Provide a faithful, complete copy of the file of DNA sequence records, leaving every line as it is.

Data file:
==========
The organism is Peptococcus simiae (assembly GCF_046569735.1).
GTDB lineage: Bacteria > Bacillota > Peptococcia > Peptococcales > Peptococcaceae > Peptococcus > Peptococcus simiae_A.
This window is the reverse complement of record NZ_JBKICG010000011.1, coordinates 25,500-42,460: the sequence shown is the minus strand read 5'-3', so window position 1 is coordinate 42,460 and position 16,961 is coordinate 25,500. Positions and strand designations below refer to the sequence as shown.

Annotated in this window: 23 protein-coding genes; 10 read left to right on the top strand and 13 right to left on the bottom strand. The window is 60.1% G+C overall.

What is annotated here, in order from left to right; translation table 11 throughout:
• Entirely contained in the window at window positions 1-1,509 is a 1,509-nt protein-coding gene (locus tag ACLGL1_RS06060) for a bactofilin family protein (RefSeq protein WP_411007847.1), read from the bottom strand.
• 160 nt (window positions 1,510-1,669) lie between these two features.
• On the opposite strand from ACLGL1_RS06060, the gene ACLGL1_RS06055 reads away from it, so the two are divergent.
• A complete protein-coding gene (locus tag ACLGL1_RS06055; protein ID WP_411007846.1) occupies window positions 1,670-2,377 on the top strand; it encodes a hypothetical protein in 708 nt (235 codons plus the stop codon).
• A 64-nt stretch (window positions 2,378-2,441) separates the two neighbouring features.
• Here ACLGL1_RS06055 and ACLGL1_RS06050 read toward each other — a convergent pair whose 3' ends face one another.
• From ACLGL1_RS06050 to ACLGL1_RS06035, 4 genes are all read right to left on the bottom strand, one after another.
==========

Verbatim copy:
The organism is Peptococcus simiae (assembly GCF_046569735.1).
GTDB lineage: Bacteria > Bacillota > Peptococcia > Peptococcales > Peptococcaceae > Peptococcus > Peptococcus simiae_A.
This window is the reverse complement of record NZ_JBKICG010000011.1, coordinates 25,500-42,460: the sequence shown is the minus strand read 5'-3', so window position 1 is coordinate 42,460 and position 16,961 is coordinate 25,500. Positions and strand designations below refer to the sequence as shown.

Annotated in this window: 23 protein-coding genes; 10 read left to right on the top strand and 13 right to left on the bottom strand. The window is 60.1% G+C overall.

What is annotated here, in order from left to right; translation table 11 throughout:
• Entirely contained in the window at window positions 1-1,509 is a 1,509-nt protein-coding gene (locus tag ACLGL1_RS06060) for a bactofilin family protein (RefSeq protein WP_411007847.1), read from the bottom strand.
• 160 nt (window positions 1,510-1,669) lie between these two features.
• On the opposite strand from ACLGL1_RS06060, the gene ACLGL1_RS06055 reads away from it, so the two are divergent.
• A complete protein-coding gene (locus tag ACLGL1_RS06055; protein ID WP_411007846.1) occupies window positions 1,670-2,377 on the top strand; it encodes a hypothetical protein in 708 nt (235 codons plus the stop codon).
• A 64-nt stretch (window positions 2,378-2,441) separates the two neighbouring features.
• Here ACLGL1_RS06055 and ACLGL1_RS06050 read toward each other — a convergent pair whose 3' ends face one another.
• From ACLGL1_RS06050 to ACLGL1_RS06035, 4 genes are all read right to left on the bottom strand, one after another.